Skip to main content

Table 7 Summary table of the Single Leg Stance test as a falls assessment tool

From: Predicting falls in older adults: an umbrella review of instruments assessing gait, balance, and functional mobility

Review Review characteristics Risk of bias Summary of key findings Interpretation
Chen-Ju Fu [39] Meta-analysis
(n = 15)
Elderly aged over 65 years who can walk without assistance
High Maximal standing time identified with high heterogeneity (I2 = 80%) and significant group difference (−6.21 seconds [−10.60–-1.82], p = 0.006,)
(n = 3)
Lusardi [9] Meta-analysis
(n = 5)
Unclear Posttest probability of falling based on SLS time < 6.5
Positive likelihood ratio1.9, negative likelihood ratio 0.9. Posttest probability in positive test 45%, posttest probability if negative test 28%. Sensitivity 19%, specificity 90%
Posttest probability of falling based on SLS time < 12.7. Sensitivity 63%, specificity 49%
Kozinc [40] Meta-analysis
(n = 18)
Mixed settings
Unclear Sensitivity moderate to high for single-leg Center of Pressure velocity measures (70–78%), and moderate for single-leg stance time (51–67%). Specificity high only for single-leg stance time in one study (89%) and low to moderate in other studies (43–67%). Inconsistent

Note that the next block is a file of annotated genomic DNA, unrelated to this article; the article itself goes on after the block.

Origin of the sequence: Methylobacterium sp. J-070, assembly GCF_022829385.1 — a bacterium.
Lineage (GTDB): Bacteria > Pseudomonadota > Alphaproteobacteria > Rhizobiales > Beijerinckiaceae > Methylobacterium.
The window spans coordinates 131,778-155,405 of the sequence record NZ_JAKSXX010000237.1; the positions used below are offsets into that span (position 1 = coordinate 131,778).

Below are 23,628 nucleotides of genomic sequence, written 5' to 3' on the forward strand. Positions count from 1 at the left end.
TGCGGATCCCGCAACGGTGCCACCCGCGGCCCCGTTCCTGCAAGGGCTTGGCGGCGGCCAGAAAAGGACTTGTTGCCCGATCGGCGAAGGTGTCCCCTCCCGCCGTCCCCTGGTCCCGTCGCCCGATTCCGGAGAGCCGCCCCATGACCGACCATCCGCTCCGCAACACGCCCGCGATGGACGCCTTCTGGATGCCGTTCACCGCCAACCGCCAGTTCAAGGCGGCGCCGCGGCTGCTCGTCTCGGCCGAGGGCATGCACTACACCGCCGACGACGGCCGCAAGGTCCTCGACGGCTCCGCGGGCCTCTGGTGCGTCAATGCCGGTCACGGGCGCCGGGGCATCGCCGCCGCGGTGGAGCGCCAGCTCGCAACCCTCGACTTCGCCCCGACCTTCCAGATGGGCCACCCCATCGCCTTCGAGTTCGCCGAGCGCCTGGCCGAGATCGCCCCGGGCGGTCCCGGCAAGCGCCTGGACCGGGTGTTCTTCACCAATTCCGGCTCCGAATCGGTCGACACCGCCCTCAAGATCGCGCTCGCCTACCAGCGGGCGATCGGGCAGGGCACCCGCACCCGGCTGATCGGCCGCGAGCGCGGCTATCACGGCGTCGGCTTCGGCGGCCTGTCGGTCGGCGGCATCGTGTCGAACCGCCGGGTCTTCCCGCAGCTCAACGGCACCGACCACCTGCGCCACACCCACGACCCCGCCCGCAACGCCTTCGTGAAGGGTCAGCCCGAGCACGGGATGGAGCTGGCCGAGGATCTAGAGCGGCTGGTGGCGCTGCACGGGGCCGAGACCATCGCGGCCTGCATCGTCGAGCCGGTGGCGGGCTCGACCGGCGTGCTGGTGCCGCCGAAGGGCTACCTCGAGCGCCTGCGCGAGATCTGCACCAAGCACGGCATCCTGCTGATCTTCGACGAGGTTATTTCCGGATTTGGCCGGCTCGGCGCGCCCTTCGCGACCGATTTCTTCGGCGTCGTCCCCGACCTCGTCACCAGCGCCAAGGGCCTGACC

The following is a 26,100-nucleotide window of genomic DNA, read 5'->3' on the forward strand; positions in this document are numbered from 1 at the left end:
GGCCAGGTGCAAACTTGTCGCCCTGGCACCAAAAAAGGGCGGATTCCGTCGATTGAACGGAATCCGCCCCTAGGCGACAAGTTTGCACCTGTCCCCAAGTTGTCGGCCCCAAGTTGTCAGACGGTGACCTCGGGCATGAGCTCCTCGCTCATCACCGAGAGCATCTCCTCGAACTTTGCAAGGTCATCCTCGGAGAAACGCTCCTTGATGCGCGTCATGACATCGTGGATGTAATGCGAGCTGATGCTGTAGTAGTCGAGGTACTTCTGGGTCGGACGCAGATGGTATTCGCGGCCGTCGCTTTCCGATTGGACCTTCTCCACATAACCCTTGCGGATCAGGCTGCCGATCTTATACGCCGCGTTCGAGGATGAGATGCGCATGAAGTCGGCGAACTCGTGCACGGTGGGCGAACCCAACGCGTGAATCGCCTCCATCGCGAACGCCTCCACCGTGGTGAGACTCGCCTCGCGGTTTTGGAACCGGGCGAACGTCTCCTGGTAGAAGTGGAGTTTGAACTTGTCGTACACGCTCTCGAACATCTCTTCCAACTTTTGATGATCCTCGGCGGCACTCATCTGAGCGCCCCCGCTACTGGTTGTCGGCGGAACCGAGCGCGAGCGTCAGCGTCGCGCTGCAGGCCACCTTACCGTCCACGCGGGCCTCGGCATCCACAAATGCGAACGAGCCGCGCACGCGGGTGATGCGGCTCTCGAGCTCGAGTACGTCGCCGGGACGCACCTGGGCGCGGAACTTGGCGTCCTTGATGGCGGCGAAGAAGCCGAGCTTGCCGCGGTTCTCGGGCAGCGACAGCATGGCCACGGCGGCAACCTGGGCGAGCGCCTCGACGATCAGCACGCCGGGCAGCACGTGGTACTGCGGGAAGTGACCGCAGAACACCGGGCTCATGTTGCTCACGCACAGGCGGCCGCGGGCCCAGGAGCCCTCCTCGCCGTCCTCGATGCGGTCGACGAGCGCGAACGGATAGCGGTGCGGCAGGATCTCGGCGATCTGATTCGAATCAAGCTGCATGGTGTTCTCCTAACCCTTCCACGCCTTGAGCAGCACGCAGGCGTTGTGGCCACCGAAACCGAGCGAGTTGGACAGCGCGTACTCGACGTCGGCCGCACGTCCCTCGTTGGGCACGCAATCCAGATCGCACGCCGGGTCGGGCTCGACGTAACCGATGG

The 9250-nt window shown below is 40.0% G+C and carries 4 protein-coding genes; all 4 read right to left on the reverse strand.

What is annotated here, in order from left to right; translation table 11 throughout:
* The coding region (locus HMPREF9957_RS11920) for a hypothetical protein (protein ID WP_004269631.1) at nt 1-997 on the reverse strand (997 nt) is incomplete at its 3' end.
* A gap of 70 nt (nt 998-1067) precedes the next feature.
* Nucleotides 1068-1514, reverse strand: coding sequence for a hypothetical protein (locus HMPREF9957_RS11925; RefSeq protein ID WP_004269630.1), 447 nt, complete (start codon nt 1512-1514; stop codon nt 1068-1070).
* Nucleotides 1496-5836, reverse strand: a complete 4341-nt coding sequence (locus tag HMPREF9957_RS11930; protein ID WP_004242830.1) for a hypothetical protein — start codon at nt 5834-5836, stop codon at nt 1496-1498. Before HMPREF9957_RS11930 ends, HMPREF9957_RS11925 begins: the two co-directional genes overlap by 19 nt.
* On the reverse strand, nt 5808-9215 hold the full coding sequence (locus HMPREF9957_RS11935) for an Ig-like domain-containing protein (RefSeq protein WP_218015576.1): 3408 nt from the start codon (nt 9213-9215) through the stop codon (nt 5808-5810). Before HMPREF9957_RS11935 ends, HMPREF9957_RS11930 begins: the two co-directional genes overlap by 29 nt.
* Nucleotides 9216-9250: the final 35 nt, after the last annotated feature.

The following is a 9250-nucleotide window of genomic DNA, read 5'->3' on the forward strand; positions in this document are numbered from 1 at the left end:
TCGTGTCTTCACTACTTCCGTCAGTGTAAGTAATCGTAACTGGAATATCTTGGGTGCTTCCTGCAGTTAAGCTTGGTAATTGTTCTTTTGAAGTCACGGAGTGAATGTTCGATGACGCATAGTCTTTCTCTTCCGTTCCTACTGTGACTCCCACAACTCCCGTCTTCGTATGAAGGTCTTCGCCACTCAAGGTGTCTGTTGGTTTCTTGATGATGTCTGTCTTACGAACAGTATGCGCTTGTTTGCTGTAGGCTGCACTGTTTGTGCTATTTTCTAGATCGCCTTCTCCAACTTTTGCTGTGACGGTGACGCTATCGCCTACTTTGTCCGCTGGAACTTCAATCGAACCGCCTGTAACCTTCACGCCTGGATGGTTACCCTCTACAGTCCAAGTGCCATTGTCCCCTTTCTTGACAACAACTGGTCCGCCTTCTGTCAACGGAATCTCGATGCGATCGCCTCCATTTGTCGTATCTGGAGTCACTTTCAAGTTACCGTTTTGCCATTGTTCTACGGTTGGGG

Omana [31] Meta-analysis
(n = 21)
Unclear The ranges of sensitivity and specificity were 0.51 and 0.61
Sensitivity and specificity for recurrent falls were 0.33 and 0.712, respectively
(n = 6)
Not favorable
Muir [42] Meta-analysis
(n = 5)
Low Significant association for increased falls risk found in 1 study, no specific data to extract. No other results for remaining studies reported. Inconsistent
  1. Abbreviations: n number of included studies, SLS Single Leg Stance, SLST single-leg stance test